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Negroponte says Iran cannot go unchallenged in Iraq

January 31, 2007

Negroponte says Iran cannot go unchallenged in Iraq

By David Morgan

WASHINGTON (Reuters) - Iran's support for anti-U.S. extremists in Iraq should not go unchallenged, despite U.S. hopes of avoiding confrontation with Tehran, President George W. Bush's pick for deputy secretary of state said on Tuesday. 

John Negroponte, the U.S. intelligence chief who was Bush's first ambassador to post-war Iraq, told the Senate Foreign Relations Committee that an emboldened Iran presented new difficulties for U.S. interests in Iraq, the Gulf region, Lebanon and in Israeli-Palestinian peacemaking. 

John Negroponte testifies during his confirmation hearings for U.S. Deputy Secretary of State, on Capitol Hill in Washington January 30, 2007. (REUTERS/Jim Young)
"I would characterize our policy as desirous of resolving any issues we have with Iran by peaceful means. But at the same time, we don't believe that their behavior, such as supporting Shia extremists in Iraq, should go unchallenged," Negroponte said at his Senate confirmation hearing. 

"If they feel that they can continue with this kind of activity with impunity, that will be harmful to the security of Iraq and to our interests in that country," he added. 

Democrats at the hearing warned the Bush administration to avoid war with Iran. 

U.S. officials charge that Iran is providing Shi'ites with high-grade explosives capable of tearing through the armor on military vehicles. 

Negroponte, who has a 40-year career as a diplomat, is viewed as a heavyweight capable of helping to implement Bush's new strategy for Iraq, while dealing with crises from Iran to North Korea. He would also be involved in Latin America. 

The deputy secretary of state job has been open since Robert Zoellick left to join Goldman Sachs last July, creating what lawmakers called the post's longest vacancy since 1972. 

Democratic and Republican lawmakers praised Negroponte's record. The panel's Democratic chairman, Sen. Joseph Biden of Delaware, predicted its members would vote quickly to recommend his confirmation by the full Senate.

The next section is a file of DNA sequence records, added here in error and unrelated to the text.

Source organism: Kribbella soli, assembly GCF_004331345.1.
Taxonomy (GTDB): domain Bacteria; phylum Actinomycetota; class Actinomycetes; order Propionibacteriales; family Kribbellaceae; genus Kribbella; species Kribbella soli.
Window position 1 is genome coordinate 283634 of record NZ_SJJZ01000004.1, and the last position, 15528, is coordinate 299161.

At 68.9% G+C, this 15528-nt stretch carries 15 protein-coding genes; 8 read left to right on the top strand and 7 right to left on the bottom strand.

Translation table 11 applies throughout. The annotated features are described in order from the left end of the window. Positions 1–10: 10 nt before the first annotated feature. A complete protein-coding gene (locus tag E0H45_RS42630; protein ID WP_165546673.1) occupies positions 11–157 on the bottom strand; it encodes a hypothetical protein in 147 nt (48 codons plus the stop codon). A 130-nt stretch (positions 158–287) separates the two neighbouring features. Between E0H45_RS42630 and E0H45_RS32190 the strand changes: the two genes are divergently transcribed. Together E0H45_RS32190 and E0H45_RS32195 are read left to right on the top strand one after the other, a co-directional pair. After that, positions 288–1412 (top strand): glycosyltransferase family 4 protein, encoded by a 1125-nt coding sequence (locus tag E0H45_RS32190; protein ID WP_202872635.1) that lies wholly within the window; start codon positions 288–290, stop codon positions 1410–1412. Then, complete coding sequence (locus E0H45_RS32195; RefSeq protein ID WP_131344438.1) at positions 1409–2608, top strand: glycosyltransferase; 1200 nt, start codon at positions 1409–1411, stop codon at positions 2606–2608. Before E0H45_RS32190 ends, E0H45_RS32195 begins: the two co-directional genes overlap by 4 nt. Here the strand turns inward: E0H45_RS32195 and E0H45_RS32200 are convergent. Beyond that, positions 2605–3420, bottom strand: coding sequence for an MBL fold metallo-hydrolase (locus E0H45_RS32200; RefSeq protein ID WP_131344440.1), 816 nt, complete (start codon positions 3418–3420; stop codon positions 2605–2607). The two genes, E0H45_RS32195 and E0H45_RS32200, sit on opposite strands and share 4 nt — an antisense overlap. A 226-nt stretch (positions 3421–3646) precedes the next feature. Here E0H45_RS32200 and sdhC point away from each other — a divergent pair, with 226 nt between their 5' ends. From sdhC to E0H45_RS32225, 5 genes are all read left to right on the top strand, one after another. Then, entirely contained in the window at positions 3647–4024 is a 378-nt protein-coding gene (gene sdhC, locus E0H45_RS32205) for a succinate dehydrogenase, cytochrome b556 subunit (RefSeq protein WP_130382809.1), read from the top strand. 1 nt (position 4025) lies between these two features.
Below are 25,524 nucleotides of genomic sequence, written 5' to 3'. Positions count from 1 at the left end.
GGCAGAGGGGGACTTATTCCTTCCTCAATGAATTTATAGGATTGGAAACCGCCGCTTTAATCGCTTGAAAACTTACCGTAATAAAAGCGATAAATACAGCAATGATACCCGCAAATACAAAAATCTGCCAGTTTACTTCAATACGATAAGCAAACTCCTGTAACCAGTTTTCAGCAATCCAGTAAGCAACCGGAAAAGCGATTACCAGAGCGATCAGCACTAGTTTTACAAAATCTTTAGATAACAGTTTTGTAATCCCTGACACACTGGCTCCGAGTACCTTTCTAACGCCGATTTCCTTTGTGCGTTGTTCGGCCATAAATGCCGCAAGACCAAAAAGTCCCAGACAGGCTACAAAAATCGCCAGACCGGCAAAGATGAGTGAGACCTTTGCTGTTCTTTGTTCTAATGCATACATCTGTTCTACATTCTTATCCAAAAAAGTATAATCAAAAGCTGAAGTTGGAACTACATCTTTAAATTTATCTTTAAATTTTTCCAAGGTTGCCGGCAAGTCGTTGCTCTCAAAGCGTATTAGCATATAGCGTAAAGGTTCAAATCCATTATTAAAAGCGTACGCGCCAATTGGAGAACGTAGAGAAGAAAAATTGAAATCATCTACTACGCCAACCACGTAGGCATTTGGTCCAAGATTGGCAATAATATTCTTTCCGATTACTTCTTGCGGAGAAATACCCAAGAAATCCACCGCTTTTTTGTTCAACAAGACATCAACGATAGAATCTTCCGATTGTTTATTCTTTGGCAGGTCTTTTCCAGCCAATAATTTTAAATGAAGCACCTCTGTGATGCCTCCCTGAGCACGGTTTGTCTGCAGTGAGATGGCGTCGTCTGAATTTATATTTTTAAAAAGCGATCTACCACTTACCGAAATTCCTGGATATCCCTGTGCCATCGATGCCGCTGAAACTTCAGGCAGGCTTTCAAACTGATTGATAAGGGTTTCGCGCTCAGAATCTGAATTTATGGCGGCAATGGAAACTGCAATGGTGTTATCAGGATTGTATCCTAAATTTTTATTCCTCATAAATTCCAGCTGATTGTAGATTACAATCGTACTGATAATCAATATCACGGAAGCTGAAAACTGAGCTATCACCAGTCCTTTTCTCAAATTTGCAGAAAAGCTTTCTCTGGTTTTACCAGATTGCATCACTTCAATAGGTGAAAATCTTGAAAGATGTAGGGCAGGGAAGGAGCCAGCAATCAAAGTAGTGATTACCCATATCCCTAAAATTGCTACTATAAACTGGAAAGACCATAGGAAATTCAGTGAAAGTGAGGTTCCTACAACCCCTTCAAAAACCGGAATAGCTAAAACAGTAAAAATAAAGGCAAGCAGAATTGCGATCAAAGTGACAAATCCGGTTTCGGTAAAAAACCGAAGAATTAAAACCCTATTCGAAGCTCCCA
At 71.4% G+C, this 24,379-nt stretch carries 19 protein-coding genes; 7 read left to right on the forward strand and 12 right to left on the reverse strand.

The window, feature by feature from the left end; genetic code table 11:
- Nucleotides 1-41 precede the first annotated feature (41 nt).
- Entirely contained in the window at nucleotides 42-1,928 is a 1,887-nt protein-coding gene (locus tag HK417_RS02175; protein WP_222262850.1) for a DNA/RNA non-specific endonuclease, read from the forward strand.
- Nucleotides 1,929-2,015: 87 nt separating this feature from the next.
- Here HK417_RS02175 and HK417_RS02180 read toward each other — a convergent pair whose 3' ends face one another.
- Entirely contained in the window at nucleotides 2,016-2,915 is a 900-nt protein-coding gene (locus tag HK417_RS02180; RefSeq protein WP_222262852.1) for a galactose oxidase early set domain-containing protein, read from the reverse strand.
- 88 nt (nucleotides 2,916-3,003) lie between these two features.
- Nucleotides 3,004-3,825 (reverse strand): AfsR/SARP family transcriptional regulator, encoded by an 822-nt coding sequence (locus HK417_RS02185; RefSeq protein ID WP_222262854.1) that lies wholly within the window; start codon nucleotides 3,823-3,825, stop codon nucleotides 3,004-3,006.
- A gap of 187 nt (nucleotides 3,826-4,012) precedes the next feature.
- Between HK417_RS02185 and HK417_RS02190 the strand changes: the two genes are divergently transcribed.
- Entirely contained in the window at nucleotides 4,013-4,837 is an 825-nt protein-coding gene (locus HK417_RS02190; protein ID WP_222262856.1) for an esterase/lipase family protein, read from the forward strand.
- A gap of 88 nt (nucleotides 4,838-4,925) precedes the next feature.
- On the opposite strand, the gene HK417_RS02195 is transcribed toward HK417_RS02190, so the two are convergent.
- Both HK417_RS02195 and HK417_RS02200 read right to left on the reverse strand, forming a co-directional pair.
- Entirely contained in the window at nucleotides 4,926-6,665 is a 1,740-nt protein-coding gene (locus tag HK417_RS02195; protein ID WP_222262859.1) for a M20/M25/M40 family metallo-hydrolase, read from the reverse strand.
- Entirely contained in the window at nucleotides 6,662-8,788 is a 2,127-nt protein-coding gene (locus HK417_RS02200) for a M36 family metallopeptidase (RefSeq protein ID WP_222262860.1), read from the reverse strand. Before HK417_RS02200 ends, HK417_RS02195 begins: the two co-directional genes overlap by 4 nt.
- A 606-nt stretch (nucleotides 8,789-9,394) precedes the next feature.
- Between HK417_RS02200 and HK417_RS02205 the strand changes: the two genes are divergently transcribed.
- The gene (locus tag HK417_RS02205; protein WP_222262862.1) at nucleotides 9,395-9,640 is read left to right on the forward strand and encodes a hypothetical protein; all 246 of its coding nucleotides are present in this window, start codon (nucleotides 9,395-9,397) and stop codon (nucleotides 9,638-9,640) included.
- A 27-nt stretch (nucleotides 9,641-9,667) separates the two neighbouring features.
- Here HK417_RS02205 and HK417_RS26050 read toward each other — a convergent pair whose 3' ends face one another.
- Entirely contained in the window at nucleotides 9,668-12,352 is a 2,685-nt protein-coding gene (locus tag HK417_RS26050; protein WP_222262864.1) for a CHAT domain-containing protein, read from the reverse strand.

But a protester was whisked from the hearing room after shouting: "This man is not going to help us get out of Iraq." 

Negroponte would rejoin the foreign service as Washington redeploys hundreds of diplomats from developed regions such as Western Europe to hot spots in the developing world to address issues including the Darfur crisis in Sudan. 

"The Department of State is a critical component of national security, and I hope the department will be viewed that way in terms of its mission and budget," he said. 


His remarks on Iran come at a time when two U.S. aircraft carriers have been stationed in the Gulf as a warning to Iran. Tough talk from Bush and other U.S. officials has stirred speculation of a possible military strike. 

"This committee's going to be paying attention, and we do not want to see precipitous actions that have not been thought through, have not been discussed, have not been authorized," Sen. Barack Obama, an Illinois Democrat, told Negroponte. 

Biden accused Negroponte of offering misleading remarks when the nominee suggested U.S. and European officials were unified in opposing talks with Iran until Tehran suspends its nuclear enrichment program. 

The West describes the program as an effort to develop nuclear arms, but Tehran insists it is aimed solely at electricity generation. 

Negroponte said he believed Iraq could still emerge as a viable democracy, despite spiraling sectarian violence between Sunnis and Shi'ites. 

"Failure in Iraq would be a disaster for Iraqis, for our friends in the region and for the United States," he said. 

But repeatedly pressed on the possible advantage of engaging Iran and Syria to help stabilize Iraq, Negroponte reiterated the administration position that Iran must first suspend its nuclear program and Syria crack down on extremists entering the country. 

"They know what they need to do," Negroponte said. 


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